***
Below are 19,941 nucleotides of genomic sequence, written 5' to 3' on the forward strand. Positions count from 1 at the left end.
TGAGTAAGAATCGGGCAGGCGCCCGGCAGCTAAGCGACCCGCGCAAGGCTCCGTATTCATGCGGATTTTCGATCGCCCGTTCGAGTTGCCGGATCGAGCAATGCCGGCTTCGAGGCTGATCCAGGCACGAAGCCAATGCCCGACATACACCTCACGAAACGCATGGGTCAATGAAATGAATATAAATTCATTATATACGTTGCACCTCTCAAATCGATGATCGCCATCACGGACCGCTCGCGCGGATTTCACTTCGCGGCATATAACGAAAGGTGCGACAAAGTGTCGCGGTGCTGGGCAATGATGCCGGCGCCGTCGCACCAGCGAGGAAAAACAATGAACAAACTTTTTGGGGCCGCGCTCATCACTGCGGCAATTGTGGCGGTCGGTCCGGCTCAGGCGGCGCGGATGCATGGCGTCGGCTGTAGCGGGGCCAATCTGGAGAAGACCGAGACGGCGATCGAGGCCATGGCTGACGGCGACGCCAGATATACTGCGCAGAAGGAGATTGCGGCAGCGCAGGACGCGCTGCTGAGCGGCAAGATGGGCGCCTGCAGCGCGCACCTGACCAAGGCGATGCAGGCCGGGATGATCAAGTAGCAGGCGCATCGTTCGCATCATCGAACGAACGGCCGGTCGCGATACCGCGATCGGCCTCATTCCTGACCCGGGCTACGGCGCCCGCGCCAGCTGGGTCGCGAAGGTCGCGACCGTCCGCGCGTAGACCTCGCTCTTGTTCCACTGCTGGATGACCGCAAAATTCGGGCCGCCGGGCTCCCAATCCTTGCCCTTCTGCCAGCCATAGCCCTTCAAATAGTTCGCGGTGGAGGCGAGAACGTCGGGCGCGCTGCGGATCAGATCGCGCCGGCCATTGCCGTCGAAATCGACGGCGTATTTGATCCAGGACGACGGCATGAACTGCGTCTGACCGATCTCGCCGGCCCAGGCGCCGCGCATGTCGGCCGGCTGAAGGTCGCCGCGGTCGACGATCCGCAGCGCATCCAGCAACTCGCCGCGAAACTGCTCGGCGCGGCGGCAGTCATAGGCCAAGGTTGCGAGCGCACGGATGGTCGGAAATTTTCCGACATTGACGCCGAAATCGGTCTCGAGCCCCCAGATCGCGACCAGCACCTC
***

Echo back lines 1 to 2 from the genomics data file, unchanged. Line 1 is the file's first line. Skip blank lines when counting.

Below are 19,941 nucleotides of genomic sequence, written 5' to 3' on the forward strand. Positions count from 1 at the left end.
TGAGTAAGAATCGGGCAGGCGCCCGGCAGCTAAGCGACCCGCGCAAGGCTCCGTATTCATGCGGATTTTCGATCGCCCGTTCGAGTTGCCGGATCGAGCAATGCCGGCTTCGAGGCTGATCCAGGCACGAAGCCAATGCCCGACATACACCTCACGAAACGCATGGGTCAATGAAATGAATATAAATTCATTATATACGTTGCACCTCTCAAATCGATGATCGCCATCACGGACCGCTCGCGCGGATTTCACTTCGCGGCATATAACGAAAGGTGCGACAAAGTGTCGCGGTGCTGGGCAATGATGCCGGCGCCGTCGCACCAGCGAGGAAAAACAATGAACAAACTTTTTGGGGCCGCGCTCATCACTGCGGCAATTGTGGCGGTCGGTCCGGCTCAGGCGGCGCGGATGCATGGCGTCGGCTGTAGCGGGGCCAATCTGGAGAAGACCGAGACGGCGATCGAGGCCATGGCTGACGGCGACGCCAGATATACTGCGCAGAAGGAGATTGCGGCAGCGCAGGACGCGCTGCTGAGCGGCAAGATGGGCGCCTGCAGCGCGCACCTGACCAAGGCGATGCAGGCCGGGATGATCAAGTAGCAGGCGCATCGTTCGCATCATCGAACGAACGGCCGGTCGCGATACCGCGATCGGCCTCATTCCTGACCCGGGCTACGGCGCCCGCGCCAGCTGGGTCGCGAAGGTCGCGACCGTCCGCGCGTAGACCTCGCTCTTGTTCCACTGCTGGATGACCGCAAAATTCGGGCCGCCGGGCTCCCAATCCTTGCCCTTCTGCCAGCCATAGCCCTTCAAATAGTTCGCGGTGGAGGCGAGAACGTCGGGCGCGCTGCGGATCAGATCGCGCCGGCCATTGCCGTCGAAATCGACGGCGTATTTGATCCAGGACGACGGCATGAACTGCGTCTGACCGATCTCGCCGGCCCAGGCGCCGCGCATGTCGGCCGGCTGAAGGTCGCCGCGGTCGACGATCCGCAGCGCATCCAGCAACTCGCCGCGAAACTGCTCGGCGCGGCGGCAGTCATAGGCCAAGGTTGCGAGCGCACGGATGGTCGGAAATTTTCCGACATTGACGCCGAAATCGGTCTCGAGCCCCCAGATCGCGACCAGCACCTC